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What SHOULD be changed for the new KQ?

posted by gamingafter40 on - last edited - Viewed by 520 users

There has been a lot of good discussion here about what makes King's Quest King's Quest, and what old-school styles and design elements we'd like to see retained. With that in mind, what are some things we feel SHOULD be changed for a new King's Quest? And what are some risks the new designers should be willing to take?

These are strictly my own opinions:

I for one would like to see more personality -- I never felt like I knew who Sir/King Graham really was as a person. Who is this man who apologizes for disturbing insects, yet pushes old women into ovens without thinking twice about it? Is he a wise and effective ruler, or in over his head?

I'd like to see a few conversation puzzles, along with traditional give-the-right-thing-to-the-right-character KQ interactions. There are always colorful characters in the KQ universe, and monologues don't tell us very much about them.

I'm also happy to let navigation challenges fade away -- spending twenty minutes gingerly edging around the poisonous thorns in KQ II (because I didn't find the better alternate solution, I know!) was not an experience I'm anxious to repeat. If we must have physical movement puzzles, let them be like climbing the aerie cliff in KQ VI, where it's more a matter of timing and planning a route than pixel-level maneuvering.

I'd like to see "background" elements that are transformable conceal themselves better -- this shouldn't be a problem now, but the VGA palette subdivision provided unintended hints in a few of the old games.

And I'd like to get rid of the absolute dead-ends the old games were prone to -- I realize this may be seen as dumbing-down by many, but I would argue that forced backtracking does not create play value either. I'm very happy to realize I must have missed something after beating my head against a puzzle -- but I'd like an opportunity to find my way back to where I can correct it, without having to replay what I've already done!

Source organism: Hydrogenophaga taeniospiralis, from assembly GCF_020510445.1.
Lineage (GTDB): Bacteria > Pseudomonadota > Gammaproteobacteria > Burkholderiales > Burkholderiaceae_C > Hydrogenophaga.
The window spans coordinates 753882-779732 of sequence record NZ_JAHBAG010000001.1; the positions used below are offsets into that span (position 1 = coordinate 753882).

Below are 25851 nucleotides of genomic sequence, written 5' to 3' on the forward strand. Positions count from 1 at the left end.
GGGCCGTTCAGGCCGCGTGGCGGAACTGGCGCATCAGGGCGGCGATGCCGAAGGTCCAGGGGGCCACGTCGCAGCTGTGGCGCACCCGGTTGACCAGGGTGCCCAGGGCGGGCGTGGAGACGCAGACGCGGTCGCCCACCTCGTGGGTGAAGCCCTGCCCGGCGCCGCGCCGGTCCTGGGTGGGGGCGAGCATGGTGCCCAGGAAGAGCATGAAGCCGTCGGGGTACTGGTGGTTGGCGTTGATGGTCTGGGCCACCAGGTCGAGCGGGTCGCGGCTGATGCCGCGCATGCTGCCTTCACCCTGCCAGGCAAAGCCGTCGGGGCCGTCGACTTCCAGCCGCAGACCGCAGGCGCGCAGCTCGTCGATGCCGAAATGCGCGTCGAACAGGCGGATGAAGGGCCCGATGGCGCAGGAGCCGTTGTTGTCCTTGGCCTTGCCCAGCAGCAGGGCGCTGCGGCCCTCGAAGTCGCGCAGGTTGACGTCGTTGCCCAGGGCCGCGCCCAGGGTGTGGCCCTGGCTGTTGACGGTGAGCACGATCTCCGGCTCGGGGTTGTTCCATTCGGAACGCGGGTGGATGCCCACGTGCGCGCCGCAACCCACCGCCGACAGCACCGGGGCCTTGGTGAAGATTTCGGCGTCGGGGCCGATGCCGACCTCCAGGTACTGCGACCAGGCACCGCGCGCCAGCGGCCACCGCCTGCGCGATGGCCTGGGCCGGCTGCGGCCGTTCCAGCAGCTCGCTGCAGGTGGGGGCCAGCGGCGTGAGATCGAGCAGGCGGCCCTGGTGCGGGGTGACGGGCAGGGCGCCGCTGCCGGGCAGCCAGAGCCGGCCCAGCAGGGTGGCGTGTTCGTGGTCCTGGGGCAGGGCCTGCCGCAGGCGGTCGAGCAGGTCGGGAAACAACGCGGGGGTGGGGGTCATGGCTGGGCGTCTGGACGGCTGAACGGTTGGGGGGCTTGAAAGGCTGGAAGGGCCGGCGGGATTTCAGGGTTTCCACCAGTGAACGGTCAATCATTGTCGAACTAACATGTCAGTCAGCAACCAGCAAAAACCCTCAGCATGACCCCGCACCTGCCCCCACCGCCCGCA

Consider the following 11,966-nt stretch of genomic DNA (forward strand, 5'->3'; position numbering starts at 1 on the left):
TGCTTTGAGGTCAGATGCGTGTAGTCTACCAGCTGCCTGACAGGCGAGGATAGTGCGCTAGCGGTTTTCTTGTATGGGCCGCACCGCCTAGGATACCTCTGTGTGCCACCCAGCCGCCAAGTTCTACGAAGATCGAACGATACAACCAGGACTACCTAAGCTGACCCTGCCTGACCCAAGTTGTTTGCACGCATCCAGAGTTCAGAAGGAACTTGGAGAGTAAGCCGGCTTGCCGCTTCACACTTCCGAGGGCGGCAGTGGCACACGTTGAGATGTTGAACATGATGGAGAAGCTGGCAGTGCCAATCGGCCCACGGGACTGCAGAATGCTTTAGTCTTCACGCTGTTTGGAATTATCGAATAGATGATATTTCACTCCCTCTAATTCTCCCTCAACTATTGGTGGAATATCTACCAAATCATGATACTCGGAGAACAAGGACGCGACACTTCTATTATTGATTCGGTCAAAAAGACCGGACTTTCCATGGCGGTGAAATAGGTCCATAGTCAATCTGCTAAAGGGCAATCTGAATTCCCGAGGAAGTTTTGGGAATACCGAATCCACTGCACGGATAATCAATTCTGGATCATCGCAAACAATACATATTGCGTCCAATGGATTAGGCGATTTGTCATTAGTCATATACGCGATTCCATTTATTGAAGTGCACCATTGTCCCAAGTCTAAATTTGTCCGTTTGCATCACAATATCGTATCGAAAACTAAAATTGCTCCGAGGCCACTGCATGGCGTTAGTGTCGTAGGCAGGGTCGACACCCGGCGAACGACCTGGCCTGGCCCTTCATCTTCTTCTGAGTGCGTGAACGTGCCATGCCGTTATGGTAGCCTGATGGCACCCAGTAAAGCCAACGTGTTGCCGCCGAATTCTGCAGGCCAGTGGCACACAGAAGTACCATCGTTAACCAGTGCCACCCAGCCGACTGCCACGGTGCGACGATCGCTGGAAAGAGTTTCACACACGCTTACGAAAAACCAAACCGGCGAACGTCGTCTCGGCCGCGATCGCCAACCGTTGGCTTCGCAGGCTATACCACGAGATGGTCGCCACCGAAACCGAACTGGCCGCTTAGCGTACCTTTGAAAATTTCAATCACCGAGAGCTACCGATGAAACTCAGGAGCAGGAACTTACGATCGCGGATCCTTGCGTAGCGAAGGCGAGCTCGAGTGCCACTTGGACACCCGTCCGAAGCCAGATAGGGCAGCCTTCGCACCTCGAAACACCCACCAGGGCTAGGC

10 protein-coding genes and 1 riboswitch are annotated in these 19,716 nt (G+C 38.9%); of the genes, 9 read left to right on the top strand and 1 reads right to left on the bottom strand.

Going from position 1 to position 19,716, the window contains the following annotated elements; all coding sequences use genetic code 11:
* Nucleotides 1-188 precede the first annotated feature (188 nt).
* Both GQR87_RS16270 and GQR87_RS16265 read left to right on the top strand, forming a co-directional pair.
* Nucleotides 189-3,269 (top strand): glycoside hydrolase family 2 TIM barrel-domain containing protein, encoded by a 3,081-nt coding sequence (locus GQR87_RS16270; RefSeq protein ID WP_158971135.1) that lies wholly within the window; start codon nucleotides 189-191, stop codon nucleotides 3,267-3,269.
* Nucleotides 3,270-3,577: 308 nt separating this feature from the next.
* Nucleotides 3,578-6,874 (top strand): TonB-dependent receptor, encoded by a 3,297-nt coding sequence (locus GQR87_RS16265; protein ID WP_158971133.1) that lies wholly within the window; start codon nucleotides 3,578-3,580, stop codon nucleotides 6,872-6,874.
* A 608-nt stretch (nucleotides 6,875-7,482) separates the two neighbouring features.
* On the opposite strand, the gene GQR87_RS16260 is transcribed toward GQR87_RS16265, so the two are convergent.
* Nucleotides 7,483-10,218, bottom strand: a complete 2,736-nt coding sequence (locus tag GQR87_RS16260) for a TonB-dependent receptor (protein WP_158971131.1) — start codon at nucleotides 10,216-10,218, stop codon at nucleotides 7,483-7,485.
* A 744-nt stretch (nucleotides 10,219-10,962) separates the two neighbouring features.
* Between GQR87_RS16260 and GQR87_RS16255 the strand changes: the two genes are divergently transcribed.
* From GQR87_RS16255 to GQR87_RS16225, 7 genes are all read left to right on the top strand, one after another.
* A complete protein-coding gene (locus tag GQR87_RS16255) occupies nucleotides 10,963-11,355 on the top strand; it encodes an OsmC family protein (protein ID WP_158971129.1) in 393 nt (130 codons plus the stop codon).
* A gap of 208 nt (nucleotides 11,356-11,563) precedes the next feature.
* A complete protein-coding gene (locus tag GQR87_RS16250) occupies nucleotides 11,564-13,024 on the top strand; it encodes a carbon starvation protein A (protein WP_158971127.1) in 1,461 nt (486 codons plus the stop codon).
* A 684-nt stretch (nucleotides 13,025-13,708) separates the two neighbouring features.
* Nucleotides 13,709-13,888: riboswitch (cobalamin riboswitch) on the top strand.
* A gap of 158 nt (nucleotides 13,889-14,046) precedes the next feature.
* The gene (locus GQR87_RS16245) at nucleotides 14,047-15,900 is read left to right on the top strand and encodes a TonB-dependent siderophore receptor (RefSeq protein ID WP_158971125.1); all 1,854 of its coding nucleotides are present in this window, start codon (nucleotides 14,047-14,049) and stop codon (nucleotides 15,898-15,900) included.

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  • No unwinnable situations. That's one thing from the old days of adventure gaming I won't miss.

    Also, while those scenes may have been a pain in the ass, I want this game to have at least one long twisty pathway where a single bad step is instant death. It's tradition.

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    puzzlebox Telltale Staff

    @gamingafter40 said: spending twenty minutes gingerly edging around the poisonous thorns in KQ II (because I didn't find the better alternate solution, I know!) was not an experience I'm anxious to repeat.



    Haha, I did exactly the same thing in KQIV to get across the plank in the cave because I didn't find the lantern. Key tap, save... key tap, save... :p

  • @gamingafter40 said: I for one would like to see more personality -- I never felt like I knew who Sir/King Graham really was as a person. Who is this man who apologizes for disturbing insects, yet pushes old women into ovens without thinking twice about it? Is he a wise and effective ruler, or in over his head?



    Funny, the Graham I played with always had lots of personality. The insect-witch thing is simple good vs. evil, fairy-tale style. What further explanation is needed?

    @gamingafter40 said: I'd like to see a few conversation puzzles, along with traditional give-the-right-thing-to-the-right-character KQ interactions. There are always colorful characters in the KQ universe, and monologues don't tell us very much about them.

    The last thing Telltale needs is encouragement to keep pretending that dialogs are puzzles or an adequate substitute for meaningful gameplay.

    @gamingafter40 said: I'm also happy to let navigation challenges fade away -- spending twenty minutes gingerly edging around the poisonous thorns in KQ II (because I didn't find the better alternate solution, I know!) was not an experience I'm anxious to repeat. If we must have physical movement puzzles, let them be like climbing the aerie cliff in KQ VI, where it's more a matter of timing and planning a route than pixel-level maneuvering.

    I suspect this won't come into play because hot spots are not exact enough in 3D. But I hope there is some kind of pseudo-ambulatory challenges in the game -- that's exactly the kind of gameplay variety that distinguishes the Sierra-style.

    The worst possible answer to the question "What should be changed for the new KQ" is "strip it of everything that isn't standard in today's generic adventures". Do you really not have enough of those to play?

  • @thom-22 said: The worst possible answer to the question "What should be changed for the new KQ" is "strip it of everything that isn't standard in today's generic adventures". Do you really not have enough of those to play?